I’ve a few mates living in the U.S. for years. Mick lives in New York City for the last 15 yrs. While I didn’t get to meet him, we were chatting on FB Messenger. I asked him for his take of some of the differences between Americans & Irish to add to the ones I’d picked up on.

Man his email made me laugh out loud. I’ve taken the best bits and added in some of my own observations which I think will give you guys a giggle. Check them out below. Comments at the bottom please !!!!

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I could list a shit load more but I think this gives a good jist of the differences, most of which I find very funny. Let me know what you think below.

Agh America – such a brilliant & bat shit crazy place in equal measure. But I genuinely can’t wait to go back. Thanks for having us. U-S-A … U-S-A … U-S-A 🙂

Linking up with…..

3 Little Buttons
Debs Random Writings
DIY Daddy





16 Comments Add yours

    1. Featured Blogger?!! Well thank your very much Kirsty for picking my post. Delighted you liked it so much. Happy Days!! #Dreamteam

  1. Kirsty says:

    It once took me a full ten minutes to order a glass of water in the states as they just couldn’t understand my English accent: warter as opposed to their wata
    Loved this you made me laugh. Thanks for sharing with the #DreamTeam

    1. Hehehehehe!! Well having been there this summer I can well believe it!!!! In fact, I can see it playing out in my mind!!! Very funny. Thanks Kristy. Delighted you loved it and laughed. Chat soon, Ross #Dreamteam

  2. Glad you enjoyed your time over here. One of the things about America is that there are so many different regions that sometimes just driving for half a day will get you somewhere where half the people don’t seem to speak the same language. I think its weird as well that so few people view being American as their heritage. Young country made up of immigrants I suppose, something that some around here could do to be reminded of #thatfridaylinky

    1. Hey Jeremy. Agh we had a blast in the States. There so much to do and see it’s bananas. Brilliant when you’ve got the nips with you cause they never got bored and were tired at the end of the day from being out doing stuff for most of the day. Yeah I think you have a point about being seeing America as their heritage. Never forget where you / your family originally come from for sure but for me, if you’re born & raised in America (say Tahoe for example) – even thought your Grandfather was from Ireland, to me then you’re 100% American. Yes you have Irish background but you’re American first and foremost. Such a proud nation which is evident by the amount of US Flags flying from houses to RV’s to skyscrapers. I seriously can’t wait to go back whenever that may be. Thanks for commenting man, cheers, Ross. #ThatFridayLinky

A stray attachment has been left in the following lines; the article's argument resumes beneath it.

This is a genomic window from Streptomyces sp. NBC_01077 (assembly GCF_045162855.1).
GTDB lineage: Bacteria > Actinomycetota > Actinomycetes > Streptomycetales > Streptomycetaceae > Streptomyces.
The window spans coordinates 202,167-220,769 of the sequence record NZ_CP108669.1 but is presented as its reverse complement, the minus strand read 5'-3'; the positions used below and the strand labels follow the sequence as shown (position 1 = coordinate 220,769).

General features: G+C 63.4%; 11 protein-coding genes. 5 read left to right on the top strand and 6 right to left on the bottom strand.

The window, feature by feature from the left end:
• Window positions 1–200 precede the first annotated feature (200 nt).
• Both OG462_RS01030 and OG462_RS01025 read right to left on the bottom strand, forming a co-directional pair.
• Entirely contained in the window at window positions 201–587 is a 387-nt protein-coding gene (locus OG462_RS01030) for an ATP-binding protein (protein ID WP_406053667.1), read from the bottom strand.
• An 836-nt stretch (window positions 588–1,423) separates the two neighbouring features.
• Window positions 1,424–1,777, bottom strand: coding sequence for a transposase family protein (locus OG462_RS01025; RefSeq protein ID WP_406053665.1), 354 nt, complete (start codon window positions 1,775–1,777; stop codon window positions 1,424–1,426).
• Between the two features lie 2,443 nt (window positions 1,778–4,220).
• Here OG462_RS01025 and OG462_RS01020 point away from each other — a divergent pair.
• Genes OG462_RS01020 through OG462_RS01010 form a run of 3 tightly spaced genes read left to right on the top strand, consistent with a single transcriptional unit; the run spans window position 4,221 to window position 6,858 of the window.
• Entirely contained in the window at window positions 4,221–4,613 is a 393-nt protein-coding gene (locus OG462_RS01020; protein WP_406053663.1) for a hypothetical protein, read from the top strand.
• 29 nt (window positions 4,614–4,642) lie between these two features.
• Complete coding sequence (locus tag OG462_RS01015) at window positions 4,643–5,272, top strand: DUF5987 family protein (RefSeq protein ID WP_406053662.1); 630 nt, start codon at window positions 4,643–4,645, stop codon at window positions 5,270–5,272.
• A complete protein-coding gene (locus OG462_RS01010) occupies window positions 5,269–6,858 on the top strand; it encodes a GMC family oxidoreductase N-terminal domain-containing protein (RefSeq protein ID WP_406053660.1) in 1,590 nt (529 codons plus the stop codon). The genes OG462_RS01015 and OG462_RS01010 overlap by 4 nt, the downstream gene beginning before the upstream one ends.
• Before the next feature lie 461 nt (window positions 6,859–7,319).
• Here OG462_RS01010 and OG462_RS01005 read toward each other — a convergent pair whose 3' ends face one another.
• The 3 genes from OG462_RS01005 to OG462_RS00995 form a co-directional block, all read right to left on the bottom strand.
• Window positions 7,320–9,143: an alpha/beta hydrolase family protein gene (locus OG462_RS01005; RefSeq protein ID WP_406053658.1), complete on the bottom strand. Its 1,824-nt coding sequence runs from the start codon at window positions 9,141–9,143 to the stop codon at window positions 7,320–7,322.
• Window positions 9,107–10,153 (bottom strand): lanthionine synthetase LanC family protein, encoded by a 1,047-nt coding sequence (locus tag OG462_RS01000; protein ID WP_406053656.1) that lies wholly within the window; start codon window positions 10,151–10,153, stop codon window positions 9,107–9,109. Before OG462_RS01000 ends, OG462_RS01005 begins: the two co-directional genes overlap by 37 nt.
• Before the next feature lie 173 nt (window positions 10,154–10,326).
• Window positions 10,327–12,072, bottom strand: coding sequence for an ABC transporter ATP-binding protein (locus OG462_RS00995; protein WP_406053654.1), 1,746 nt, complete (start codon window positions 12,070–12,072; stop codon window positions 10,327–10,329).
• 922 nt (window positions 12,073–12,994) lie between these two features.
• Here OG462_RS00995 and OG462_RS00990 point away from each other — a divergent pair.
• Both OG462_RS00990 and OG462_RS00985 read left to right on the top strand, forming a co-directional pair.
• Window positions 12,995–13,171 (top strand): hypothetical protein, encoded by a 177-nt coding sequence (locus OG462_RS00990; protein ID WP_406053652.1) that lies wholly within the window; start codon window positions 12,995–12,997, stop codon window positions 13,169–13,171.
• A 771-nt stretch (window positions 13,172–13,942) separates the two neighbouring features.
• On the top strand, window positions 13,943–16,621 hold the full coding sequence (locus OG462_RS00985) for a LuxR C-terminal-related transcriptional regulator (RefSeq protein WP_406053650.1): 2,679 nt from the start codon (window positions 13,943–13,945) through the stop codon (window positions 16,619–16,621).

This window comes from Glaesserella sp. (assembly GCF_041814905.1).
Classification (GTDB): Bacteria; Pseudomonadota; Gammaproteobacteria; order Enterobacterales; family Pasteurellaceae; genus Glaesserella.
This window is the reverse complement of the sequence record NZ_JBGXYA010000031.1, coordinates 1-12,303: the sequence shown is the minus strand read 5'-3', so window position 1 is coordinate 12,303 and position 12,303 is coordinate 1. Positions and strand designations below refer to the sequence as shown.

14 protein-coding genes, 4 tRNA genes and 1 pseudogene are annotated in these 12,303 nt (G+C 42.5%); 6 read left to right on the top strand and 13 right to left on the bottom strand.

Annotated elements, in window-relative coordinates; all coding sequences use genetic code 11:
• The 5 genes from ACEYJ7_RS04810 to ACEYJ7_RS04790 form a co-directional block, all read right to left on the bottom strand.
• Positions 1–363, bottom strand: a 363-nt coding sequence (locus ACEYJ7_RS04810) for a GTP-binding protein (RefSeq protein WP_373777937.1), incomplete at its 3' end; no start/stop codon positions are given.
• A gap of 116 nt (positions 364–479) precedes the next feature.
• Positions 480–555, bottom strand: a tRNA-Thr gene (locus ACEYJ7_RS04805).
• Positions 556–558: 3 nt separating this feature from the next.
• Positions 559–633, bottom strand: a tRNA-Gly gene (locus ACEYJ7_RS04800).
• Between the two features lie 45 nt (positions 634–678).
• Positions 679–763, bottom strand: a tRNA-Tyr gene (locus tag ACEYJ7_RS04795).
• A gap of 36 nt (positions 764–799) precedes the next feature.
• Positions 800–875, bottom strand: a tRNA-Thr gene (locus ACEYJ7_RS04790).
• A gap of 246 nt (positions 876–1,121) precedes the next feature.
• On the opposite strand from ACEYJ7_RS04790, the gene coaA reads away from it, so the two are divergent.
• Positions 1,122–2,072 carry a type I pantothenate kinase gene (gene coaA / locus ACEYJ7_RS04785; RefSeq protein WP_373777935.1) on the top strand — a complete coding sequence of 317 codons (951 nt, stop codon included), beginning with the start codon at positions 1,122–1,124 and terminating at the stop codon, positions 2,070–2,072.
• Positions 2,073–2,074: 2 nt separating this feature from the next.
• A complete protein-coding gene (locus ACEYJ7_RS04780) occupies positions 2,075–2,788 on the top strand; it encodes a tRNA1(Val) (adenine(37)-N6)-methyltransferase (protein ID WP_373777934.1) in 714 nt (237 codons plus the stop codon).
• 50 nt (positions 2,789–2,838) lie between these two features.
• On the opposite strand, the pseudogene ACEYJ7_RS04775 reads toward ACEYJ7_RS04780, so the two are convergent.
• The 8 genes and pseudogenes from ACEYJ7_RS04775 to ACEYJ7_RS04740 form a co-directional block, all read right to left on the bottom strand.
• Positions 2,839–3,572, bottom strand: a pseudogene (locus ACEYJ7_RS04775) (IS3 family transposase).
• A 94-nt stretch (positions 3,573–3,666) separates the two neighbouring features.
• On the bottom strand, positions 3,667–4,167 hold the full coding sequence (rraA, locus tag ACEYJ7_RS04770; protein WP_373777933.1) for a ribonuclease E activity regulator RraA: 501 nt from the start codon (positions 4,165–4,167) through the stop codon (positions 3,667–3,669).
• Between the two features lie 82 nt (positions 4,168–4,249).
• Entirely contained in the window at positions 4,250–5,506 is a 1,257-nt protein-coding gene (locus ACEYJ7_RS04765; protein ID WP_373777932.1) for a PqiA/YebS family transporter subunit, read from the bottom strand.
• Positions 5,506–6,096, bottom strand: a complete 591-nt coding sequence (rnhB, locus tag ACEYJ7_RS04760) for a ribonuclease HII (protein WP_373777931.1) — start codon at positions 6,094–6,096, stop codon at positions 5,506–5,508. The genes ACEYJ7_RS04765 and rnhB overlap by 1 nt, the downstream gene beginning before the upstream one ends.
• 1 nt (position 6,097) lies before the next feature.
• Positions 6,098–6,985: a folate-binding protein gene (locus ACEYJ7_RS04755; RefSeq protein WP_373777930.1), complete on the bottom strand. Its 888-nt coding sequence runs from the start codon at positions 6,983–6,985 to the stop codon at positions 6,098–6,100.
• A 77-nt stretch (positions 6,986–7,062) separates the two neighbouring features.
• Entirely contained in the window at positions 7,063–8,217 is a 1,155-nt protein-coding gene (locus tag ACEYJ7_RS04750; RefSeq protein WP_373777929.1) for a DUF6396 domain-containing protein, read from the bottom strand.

3. Debbie says:

    Hi Ross, it sounds like you had a right old time in the US. and I bet they’re still talking about it. Don’t you love it when wit and sarcasm go overheads? The terminology sounds totally different. I’m never going to be able to use a Handy Andy again… It sounds a little like South Africa where they are all either English or Dutch… No, they aren’t are South African!

    Thank you for linking up with #keepingitreal.

    Debbie would luv you to read…ET’s Distant CousinMy Profile

    1. Absolutely loved every second of being there Debs. The US has everything Ireland &/or the UK more or less yet it’s so different at the same time. It’s one of the (many) things that makes it so unique I guess. The nips loved it. Nip 2 is a bit young to completely grasp it but Nip 1 defo did. “Handy Andy” hahahahaha – I’m killed him for you right?!!!! Is South Africa like that too? I’ve never been but much like America, it’s a nation made up of immigrants too. Thanks for commenting Debs. Cheers, Ross. #keepingitreal

  4. Jaki says:

    Really made me giggle. It looked like you were having a blast over there! Thanks for sharing this with #TriumphantTales.

    1. I’m delighted you got a giggle and saw the funny side of it Jaki. Happy days! We loved every second of it. Can’t wait to go back over whenever that may be!! Thanks for reading/commenting. Chat soon, Ross #TriumphantTales

  5. Anne says:

    my comment vanished ?? Maybe you got it, but if you didn’t, I thought this post was great 🙂

    1. Hey Anne. It did?! I’m not sure why but apologies if it did. But this comment came through OK so I just wanted to say thank your for reading and for thinking it’s a great post! Happy days I’m delighted you’ve liked it. Thanks a million, Ross

  6. Suzy Stanton says:

    Hilarious! Great post. I’m ashamed to say I’ve never been to Ireland so I need to get that sorted #ThatFridayLinky

    1. Agh thank you Suzy!! Delighted you liked it. It was an amazing holiday. You’ve never been to Ireland?! Holy Moly you need to sort that out missus – you’ll have a blast. Thanks a million for reading & commenting. Chat soon, Ross #ThatFridayLinky

  7. Really made me chuckle man. Great post.

    1. Cheers Benny! Glad you got a giggle from it man. America – ‘thiz’ a great & strange land that’s for sure !!!!